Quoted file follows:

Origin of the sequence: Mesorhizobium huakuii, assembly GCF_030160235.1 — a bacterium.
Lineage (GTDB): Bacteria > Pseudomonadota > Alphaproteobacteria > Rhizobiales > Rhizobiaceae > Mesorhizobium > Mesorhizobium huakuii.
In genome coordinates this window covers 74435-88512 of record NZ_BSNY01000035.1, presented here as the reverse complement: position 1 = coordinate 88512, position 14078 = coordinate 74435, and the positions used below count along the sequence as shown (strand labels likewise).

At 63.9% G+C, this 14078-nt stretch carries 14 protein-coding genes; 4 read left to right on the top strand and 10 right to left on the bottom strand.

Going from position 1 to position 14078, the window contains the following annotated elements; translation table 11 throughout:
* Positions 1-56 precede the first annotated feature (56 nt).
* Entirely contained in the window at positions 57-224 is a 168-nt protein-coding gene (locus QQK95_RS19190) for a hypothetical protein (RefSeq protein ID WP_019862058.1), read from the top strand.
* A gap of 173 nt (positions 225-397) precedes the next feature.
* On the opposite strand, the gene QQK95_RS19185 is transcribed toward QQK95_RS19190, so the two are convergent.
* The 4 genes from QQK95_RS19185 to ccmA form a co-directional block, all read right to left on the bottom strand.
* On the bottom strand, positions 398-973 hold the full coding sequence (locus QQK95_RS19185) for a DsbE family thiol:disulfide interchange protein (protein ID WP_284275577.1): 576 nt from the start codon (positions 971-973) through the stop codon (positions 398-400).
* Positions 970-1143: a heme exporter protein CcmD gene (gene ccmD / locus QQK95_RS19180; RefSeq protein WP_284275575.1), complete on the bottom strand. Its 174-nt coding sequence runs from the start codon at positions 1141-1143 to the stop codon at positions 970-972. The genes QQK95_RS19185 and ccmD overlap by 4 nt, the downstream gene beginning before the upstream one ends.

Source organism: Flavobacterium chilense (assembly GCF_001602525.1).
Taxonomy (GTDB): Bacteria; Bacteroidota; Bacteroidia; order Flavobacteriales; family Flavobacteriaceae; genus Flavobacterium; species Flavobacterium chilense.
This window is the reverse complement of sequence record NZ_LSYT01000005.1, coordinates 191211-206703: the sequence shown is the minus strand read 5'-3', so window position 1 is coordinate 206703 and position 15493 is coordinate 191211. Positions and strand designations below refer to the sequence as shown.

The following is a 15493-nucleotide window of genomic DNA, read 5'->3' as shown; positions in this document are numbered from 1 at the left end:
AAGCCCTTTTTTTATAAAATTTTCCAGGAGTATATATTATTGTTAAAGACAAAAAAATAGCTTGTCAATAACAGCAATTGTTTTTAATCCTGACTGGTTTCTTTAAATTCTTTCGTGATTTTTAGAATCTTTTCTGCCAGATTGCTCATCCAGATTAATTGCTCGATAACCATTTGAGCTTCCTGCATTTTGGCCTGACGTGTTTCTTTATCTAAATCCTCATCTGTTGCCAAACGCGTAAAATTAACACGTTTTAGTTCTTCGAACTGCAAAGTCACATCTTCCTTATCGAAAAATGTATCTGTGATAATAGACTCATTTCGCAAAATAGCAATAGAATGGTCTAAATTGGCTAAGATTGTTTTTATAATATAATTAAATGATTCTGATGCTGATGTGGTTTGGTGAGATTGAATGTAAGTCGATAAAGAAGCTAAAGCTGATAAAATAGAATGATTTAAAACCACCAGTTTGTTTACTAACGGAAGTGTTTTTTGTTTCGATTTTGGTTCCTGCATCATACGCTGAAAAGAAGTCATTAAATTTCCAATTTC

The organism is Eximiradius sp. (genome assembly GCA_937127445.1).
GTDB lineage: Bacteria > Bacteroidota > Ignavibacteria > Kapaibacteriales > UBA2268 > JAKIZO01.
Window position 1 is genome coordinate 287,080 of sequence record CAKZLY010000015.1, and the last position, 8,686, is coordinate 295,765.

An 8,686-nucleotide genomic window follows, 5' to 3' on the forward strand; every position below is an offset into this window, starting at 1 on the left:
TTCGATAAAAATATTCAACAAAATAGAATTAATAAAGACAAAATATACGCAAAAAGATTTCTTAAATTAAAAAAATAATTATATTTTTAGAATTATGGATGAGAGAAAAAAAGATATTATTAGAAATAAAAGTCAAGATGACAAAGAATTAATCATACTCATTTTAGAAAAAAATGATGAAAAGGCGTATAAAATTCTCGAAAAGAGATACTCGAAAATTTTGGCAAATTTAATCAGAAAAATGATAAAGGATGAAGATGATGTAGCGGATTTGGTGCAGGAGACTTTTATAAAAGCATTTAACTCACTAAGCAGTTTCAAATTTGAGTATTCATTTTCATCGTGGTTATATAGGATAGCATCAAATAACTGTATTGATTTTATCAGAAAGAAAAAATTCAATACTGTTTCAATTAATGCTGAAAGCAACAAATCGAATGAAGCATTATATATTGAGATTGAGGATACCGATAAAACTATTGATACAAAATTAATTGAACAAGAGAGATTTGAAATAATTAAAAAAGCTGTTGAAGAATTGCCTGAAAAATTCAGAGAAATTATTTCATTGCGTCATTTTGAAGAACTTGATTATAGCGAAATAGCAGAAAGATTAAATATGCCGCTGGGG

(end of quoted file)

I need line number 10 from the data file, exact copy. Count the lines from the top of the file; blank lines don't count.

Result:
* The 4 genes from QQK95_RS19185 to ccmA form a co-directional block, all read right to left on the bottom strand.